Tuesday, 4 January 2011

Happy Holidays


My anxiety seemed to get worse by the day. Watching repeats of the Two Ronnies, Morcambe and Wise and Dad’s Army, all I could really think about was the next blood test on January 25th. Felt I couldn’t wait that long, so without telling my mother, I went off to see if I could get an appointment with the village doctor, but he was off until January 4th. I walked about the village seeing the whole ghastly thing unfolding again.


Use hair shampoo for the first time since August. It’s coming back slowly, pepper and salt now. I think I’ll keep it like that, won’t bother with any more hair colour, a small sacrifice, a mark of change.


On one of my walks around the village, stopped at the lower church yard across the road from the church, expanding into the fields around. It’s much bigger than when I used to go in there at night to snog boys and drink cider. Looked for the graves of two locals I knew well who died in the last two years, Dorothy who always went to the same hotel in Weston Super Mare for her holidays, and Iris who was an expert with horses, dogs and poultry. Neither of them had any flowers on their plots at all. Stood there rather aimlessly, saying hello.

Someone had inscribed on a tomb stone: “Without you there is no perfect day.” A bit defeatist I thought. My sympathy is now squarely with the dead – at least you unhappy mourner, are still alive and kicking.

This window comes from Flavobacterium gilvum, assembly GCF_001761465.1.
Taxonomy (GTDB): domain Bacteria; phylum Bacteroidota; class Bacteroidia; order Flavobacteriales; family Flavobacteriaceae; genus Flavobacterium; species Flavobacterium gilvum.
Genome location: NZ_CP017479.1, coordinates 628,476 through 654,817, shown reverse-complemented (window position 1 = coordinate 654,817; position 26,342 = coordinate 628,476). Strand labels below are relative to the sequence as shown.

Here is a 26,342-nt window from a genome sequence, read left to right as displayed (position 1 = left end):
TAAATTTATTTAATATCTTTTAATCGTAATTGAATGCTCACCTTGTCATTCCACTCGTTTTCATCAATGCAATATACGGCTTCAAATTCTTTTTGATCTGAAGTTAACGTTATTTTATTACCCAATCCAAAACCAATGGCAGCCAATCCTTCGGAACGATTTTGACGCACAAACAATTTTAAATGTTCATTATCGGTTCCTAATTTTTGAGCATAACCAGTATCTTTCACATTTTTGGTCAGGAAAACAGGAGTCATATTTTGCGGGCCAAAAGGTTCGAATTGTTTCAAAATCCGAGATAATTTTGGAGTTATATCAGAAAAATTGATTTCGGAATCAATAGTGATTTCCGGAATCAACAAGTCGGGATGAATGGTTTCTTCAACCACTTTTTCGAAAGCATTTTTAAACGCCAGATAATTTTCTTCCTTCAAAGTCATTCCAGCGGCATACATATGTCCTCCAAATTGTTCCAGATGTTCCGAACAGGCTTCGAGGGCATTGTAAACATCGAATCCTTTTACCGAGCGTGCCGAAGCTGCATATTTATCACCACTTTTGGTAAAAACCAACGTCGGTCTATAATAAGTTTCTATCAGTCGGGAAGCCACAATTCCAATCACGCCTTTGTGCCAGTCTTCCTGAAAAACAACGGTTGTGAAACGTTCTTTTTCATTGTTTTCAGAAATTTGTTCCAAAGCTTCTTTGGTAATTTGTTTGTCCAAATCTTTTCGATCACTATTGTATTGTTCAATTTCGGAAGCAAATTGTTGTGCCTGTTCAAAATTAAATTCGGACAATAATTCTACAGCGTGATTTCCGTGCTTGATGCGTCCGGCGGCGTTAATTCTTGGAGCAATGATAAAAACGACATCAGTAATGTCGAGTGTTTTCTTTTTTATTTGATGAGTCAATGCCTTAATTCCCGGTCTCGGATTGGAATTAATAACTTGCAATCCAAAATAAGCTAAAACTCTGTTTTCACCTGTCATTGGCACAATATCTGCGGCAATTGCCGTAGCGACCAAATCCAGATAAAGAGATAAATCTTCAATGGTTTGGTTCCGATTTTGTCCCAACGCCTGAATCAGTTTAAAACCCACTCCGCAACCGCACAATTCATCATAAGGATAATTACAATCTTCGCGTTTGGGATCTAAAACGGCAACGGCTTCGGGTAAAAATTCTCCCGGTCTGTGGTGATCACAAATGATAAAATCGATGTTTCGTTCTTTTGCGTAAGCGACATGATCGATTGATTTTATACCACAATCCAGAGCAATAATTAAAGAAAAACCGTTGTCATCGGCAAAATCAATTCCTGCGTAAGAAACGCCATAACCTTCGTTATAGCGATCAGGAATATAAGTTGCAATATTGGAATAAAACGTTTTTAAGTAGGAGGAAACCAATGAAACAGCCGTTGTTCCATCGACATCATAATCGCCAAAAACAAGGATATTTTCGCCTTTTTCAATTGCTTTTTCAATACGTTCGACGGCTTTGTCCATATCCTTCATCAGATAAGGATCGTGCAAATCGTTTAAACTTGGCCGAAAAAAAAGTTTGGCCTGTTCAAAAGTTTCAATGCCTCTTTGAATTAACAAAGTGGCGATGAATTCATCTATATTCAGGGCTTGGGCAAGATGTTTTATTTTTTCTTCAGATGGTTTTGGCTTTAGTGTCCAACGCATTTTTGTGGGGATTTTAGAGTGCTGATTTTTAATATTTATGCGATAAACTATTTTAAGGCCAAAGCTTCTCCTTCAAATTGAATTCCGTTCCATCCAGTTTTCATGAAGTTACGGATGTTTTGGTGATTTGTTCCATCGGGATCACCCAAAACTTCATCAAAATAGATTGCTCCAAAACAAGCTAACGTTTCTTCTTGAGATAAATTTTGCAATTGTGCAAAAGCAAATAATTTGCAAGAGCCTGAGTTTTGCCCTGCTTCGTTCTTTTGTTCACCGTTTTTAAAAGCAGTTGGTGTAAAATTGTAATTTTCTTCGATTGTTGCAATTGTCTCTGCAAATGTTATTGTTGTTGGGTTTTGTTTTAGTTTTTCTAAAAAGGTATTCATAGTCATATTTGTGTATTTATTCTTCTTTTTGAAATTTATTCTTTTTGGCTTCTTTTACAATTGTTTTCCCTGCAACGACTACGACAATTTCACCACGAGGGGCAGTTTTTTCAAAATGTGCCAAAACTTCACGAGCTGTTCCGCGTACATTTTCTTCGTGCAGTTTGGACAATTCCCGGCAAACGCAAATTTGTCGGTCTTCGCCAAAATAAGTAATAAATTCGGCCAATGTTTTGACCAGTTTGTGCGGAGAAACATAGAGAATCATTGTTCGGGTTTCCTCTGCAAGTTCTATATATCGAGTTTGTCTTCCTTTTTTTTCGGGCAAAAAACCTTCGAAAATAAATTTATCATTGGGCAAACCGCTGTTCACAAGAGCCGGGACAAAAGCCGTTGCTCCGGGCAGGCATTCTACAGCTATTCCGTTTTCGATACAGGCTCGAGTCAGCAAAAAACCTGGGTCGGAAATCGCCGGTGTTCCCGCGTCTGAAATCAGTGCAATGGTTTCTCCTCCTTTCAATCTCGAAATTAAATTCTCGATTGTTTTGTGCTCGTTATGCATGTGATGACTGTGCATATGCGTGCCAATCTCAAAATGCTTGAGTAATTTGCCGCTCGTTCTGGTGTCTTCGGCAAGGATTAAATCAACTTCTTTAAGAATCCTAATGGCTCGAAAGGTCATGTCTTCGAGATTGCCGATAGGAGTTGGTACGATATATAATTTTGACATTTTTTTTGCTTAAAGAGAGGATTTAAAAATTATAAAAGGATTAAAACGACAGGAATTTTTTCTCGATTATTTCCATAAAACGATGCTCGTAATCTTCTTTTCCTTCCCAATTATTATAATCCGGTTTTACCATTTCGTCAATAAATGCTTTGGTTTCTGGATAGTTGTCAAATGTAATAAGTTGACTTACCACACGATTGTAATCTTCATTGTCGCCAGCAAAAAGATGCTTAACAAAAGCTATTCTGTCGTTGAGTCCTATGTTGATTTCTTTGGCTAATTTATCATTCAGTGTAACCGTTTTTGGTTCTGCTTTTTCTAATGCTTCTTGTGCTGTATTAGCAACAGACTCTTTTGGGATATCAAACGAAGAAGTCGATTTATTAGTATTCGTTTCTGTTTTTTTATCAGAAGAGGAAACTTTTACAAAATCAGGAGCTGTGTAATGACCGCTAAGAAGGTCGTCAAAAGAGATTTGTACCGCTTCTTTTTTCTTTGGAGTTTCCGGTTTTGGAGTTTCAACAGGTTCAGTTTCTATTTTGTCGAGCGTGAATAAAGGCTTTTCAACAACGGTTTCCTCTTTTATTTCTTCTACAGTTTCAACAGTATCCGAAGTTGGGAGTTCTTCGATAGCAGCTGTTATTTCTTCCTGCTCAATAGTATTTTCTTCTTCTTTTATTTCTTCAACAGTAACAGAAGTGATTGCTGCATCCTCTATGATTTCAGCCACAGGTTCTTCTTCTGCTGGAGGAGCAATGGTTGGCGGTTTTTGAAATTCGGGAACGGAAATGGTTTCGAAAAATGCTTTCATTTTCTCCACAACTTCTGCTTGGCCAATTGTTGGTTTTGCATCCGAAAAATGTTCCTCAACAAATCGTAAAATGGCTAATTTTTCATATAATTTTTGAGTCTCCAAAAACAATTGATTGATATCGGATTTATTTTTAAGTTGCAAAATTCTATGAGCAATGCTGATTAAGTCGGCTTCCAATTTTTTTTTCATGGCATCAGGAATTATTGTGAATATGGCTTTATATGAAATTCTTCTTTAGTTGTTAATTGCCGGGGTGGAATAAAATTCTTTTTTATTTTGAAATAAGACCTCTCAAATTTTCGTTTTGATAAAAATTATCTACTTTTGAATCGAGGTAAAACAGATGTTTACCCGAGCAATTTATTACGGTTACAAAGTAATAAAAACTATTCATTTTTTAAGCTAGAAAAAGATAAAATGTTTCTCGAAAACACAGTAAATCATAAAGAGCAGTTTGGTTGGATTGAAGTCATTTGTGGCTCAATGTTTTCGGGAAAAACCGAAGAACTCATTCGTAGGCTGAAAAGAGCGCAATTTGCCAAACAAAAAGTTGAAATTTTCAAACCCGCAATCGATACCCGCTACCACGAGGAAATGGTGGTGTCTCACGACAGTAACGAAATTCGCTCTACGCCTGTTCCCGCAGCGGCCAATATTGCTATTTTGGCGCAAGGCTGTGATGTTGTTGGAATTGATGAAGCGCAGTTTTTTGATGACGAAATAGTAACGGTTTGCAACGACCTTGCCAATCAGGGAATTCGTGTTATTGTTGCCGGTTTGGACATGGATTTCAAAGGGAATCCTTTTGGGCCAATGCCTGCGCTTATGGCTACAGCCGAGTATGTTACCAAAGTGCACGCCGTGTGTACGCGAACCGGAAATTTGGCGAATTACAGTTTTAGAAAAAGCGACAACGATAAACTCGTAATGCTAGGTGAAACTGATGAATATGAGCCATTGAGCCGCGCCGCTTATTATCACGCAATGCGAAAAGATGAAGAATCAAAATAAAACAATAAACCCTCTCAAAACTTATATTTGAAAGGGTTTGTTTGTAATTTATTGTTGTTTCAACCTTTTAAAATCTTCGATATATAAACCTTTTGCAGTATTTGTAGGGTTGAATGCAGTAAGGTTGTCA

On the way back visited an elderly woman I know from the church. She had quarrelled with her son over Christmas because her loo broke down and he tried to fix it, but made it worse.

“I told him to leave it alone” she said, “but he would have ago. I was not there to stop him as I was out with the rabbit.”

I picture her and the rabbit making the slow bus ride from Codsall into Wolverhampton for the sales and coming back like my mother and me, complaining that there was really “nothing in the shops this year.”

Bed at 11pm. I have had quite enough of 2010 and don’t have the energy to even wave it goodbye.


I didn’t mention my anxieties to my mother until I was leaving when I said, “of course it could be anything, indigestion, wind, or muscular.”

“Well, you always do use your muscles a lot,” she said disapprovingly her chin going into her neck, as if that was some particular foible of mine, always out lifting weights or getting involved with construction work.

Back to London. Being a Sunday the roads were quiet but I got back in exactly the same time as usual. No matter what speed I do it always seems to take three hours. Must be something to do with relativity.

Spent another three hours exactly unpacking the car and sorting out presents, sales shopping and all the left over food my mother had unloaded onto me.

Found an Xmas card from another Linda, my third, but I only know two Lindas. Also a card with a double signature saying, “I bet this is a surprise for you!” It might be if I could read who they are. Another friend had sent me an e mail thanking me for the presents I sent to her children. She said my presents were, “Always thoughtful,” and Timothy Elephant has been a prized toy ever since they got it. Unfortunately he didn’t come from me. The last time I gave them a present in person the little boy went off screaming. I wonder if they think some other friend is really bad at sending appropriate gifts?


Maisie is in a big sulk. She did this the last time we came home from Codsall. My mother says she likes the stairs. I think she likes everything in my mother’s house, particularly the arm chairs, the large warm rooms and the 1970s gas fires. She sat with her nose in one until it was turned on, then lay spread out on the rug, looking like a really happy cat should. She took a great interest in my mother's large, flat screen TV but ignores my small portable set. I haven’t got any squirty cream either.

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